Envoys on Wednesday said Iranian negotiators this week voiced a tentative openness to dialing back their nation’s disputed uranium refinement activities in return for curbs on international financial penalties, Reuters reported.
Still, Western government insiders said it was unclear if the Persian Gulf power would take steps necessary to dispel fears that it is pursuing a nuclear-bomb capability. Few specifics have surfaced publicly on an atomic compromise proposal put forward by Tehran at a two-day multilateral meeting completed in Geneva on Wednesday.
One Western envoy said new plans are in place for a follow-up Nov. 7-8 meeting between Iranian diplomats and counterparts from the five permanent U.N. Security Council member nations and Germany — the so-called “P-5+1.”
Iranian Foreign Minister Mohammad Javad Zarif wrote on Facebook that before the next round of talks in November the six other negotiating powers will have “a chance to acquire the necessary readiness regarding the details of Iran’s plans and the steps that they must take,” the New York Times reported.
In a joint statement, Zarif and Ashton said Iran’s proposal “is being carefully considered by the [P-5+1] as an important contribution.”
Abbas Araqchi, one of Zarif’s deputies, said Tehran proposed initially accepting certain uranium-enrichment restrictions within half a year in exchange for partial curbs on punitive economic measures, the London Guardian reported on Wednesday. Washington and its allies doubt Tehran’s longtime assertion that it only wants to enrich uranium to relatively low levels for use in power plants and research reactors.
A second phase would entail a number of undisclosed confidence-building measures. In a final step, Iran would accept more aggressive international auditing to help ensure it is not diverting nuclear material for military activities, while other countries would lift remaining penalties and allow Iranian uranium enrichment to continue within established boundaries.
Timing for various steps remains a potential snag for negotiators, according to Reuters. Western government officials have said economic penalties should remain in place until Tehran stops producing 20 percent-enriched uranium, which can quickly be converted to bomb fuel.
British Foreign Minister William Hague said: “We are not today in a position to make any changes in those sanctions. Sanctions must continue. Sanctions are important part of bringing Iran to the negotiating table.”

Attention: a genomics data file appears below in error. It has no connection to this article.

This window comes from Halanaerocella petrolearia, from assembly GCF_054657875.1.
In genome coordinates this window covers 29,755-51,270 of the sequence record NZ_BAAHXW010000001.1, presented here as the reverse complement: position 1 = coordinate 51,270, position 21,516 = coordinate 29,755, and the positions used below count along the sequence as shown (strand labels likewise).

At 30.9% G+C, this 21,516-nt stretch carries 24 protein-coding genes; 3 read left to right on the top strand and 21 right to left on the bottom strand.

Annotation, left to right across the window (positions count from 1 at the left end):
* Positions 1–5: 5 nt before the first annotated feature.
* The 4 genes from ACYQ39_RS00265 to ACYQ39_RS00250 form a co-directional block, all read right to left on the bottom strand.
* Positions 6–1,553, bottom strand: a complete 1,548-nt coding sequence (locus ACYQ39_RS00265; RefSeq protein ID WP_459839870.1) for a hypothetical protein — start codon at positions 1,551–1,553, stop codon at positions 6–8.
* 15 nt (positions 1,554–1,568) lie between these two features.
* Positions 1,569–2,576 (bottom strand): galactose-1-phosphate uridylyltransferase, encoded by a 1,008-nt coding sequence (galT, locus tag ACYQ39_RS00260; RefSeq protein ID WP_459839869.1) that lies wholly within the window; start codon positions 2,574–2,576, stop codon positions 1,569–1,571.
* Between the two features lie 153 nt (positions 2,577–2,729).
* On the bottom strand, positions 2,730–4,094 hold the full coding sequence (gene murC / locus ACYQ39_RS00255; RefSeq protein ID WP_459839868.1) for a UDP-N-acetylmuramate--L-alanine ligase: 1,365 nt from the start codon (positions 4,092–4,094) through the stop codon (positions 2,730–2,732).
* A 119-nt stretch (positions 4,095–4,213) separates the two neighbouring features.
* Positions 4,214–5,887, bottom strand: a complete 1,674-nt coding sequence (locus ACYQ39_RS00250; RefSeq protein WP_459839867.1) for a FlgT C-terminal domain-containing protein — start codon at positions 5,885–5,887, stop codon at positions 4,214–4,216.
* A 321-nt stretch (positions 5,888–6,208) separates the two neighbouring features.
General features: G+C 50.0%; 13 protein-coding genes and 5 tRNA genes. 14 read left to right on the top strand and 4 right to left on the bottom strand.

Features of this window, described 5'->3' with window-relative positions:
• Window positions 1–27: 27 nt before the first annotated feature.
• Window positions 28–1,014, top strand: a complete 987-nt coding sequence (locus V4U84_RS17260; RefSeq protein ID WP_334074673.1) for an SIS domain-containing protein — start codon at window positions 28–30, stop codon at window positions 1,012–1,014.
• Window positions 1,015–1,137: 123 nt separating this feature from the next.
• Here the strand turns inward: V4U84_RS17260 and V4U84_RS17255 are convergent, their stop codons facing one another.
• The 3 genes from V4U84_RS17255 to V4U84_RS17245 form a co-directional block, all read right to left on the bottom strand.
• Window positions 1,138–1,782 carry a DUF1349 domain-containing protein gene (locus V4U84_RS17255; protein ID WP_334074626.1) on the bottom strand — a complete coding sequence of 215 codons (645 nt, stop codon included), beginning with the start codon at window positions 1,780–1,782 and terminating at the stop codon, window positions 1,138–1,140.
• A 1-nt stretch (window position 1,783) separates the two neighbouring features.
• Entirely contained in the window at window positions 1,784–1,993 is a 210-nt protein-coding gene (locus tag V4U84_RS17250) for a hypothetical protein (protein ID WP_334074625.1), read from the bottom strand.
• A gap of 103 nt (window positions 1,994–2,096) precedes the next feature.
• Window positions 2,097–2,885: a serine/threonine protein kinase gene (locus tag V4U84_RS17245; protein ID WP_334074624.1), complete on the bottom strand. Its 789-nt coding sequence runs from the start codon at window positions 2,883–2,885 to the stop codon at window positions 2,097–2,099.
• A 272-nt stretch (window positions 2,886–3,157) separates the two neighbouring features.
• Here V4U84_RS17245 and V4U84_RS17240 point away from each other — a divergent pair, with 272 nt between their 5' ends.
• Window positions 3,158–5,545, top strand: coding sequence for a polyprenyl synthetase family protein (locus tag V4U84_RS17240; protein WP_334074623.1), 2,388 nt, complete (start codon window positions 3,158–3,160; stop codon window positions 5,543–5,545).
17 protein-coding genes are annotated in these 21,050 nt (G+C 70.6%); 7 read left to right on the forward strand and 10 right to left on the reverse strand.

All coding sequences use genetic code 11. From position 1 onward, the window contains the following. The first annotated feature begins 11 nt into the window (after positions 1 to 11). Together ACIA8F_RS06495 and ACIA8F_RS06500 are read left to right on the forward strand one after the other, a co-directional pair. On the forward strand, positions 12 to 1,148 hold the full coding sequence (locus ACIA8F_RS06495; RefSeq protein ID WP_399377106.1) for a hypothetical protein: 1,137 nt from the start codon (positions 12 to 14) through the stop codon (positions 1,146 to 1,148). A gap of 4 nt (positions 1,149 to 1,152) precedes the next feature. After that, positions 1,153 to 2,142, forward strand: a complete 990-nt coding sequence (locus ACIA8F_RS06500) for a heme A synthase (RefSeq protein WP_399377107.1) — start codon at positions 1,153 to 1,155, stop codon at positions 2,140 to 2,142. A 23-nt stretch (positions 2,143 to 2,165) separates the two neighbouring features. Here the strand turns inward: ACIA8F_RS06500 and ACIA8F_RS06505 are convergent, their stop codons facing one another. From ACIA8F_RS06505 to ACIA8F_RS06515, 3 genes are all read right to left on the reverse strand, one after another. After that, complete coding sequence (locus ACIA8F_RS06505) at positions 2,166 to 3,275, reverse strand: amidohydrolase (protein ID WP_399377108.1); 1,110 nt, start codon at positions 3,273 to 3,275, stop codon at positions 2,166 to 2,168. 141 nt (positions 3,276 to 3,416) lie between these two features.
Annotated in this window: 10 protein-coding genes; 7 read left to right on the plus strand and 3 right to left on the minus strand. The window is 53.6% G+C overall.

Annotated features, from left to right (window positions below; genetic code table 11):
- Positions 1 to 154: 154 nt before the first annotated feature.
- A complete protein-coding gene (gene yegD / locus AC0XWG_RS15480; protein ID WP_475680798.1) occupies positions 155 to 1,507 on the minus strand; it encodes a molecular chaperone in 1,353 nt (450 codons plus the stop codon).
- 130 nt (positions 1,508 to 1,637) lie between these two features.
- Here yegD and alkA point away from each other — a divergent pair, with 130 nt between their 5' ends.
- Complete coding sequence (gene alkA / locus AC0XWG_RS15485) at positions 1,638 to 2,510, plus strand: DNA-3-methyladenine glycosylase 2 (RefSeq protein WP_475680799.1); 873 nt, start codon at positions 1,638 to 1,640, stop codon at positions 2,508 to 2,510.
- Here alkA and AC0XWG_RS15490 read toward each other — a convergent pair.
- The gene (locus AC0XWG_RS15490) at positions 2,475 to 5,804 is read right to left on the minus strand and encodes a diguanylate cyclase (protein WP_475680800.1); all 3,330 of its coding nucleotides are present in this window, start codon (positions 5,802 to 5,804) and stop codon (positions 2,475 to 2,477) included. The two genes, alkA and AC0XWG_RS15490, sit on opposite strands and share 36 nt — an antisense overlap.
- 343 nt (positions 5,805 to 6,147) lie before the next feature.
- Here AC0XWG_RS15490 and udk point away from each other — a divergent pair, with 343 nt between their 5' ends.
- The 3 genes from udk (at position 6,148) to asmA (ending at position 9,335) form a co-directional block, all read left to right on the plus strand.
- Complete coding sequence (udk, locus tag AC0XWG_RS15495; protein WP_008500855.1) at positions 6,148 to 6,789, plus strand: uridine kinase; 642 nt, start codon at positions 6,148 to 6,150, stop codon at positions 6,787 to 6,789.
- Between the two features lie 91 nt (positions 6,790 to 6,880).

However, Obama administration insiders said Washington is willing to unfreeze certain Iranian foreign currency reserves in return for concrete steps by Tehran, Bloomberg reported on Wednesday.
At the U.S. Defense Department, officials on Monday said they want to sell Saudi Arabia and the United Arab Emirates $10.8 billion in air-fired cruise missiles and other weapons, Bloomberg reported. Arms in the proposed packages are capable of hitting air defenses and radar sites in Iran and elsewhere, the news agency said.
- 1 Obamacare’s Exchanges Are Faltering—But What’s the Cure?
- 2 Preparing for the Worst, NRCC Presses GOP Members for Cash
- 3 The GOP Nod Will Go to Trump or Cruz, Unless the Establishment Sorts Itself Out
- 4 Senator Manchin: What My Daughter Did Should Be Illegal
- 5 Why Trump’s Immigration Switch Won’t Move the Needle
What We're Following See More »
A new poll by the Public Religion Research Institute "found 72 percent of Americans now favor passing laws to protect lesbian, gay and transgender people from discrimination, including three-quarters of Democrats and two-thirds of Republicans." A majority also opposes "bathroom bills," of the kind passed by North Carolina.
Perhaps Donald Trump can take a plebiscite to solve this whole messy immigration thing. At a Fox News town hall with Sean Hannity last night, Trump essentially admitted he's "stumped," turning to the audience and asking: “Can we go through a process or do you think they have to get out? Tell me, I mean, I don’t know, you tell me.”
Donald Trump "nearly quintupled the monthly rent his presidential campaign pays for its headquarters at Trump Tower to $169,758 in July, when he was raising funds from donors, compared with March, when he was self-funding his campaign." A campaign spokesman "said the increased office space was needed to accommodate an anticipated increase in employees," but the campaign's paid staff has actually dipped by about 25 since March. The campaign has also paid his golf courses and restaurants about $260,000 since mid-May.
Donald Trump probably isn't taking seriously John Oliver's suggestion that he quit the race. But he has canceled or rescheduled rallies amid questions over his stance on immigration. Trump rescheduled a speech on the topic that he was set to give later this week. Plus, he's also nixed planned rallies in Oregon and Las Vegas this month.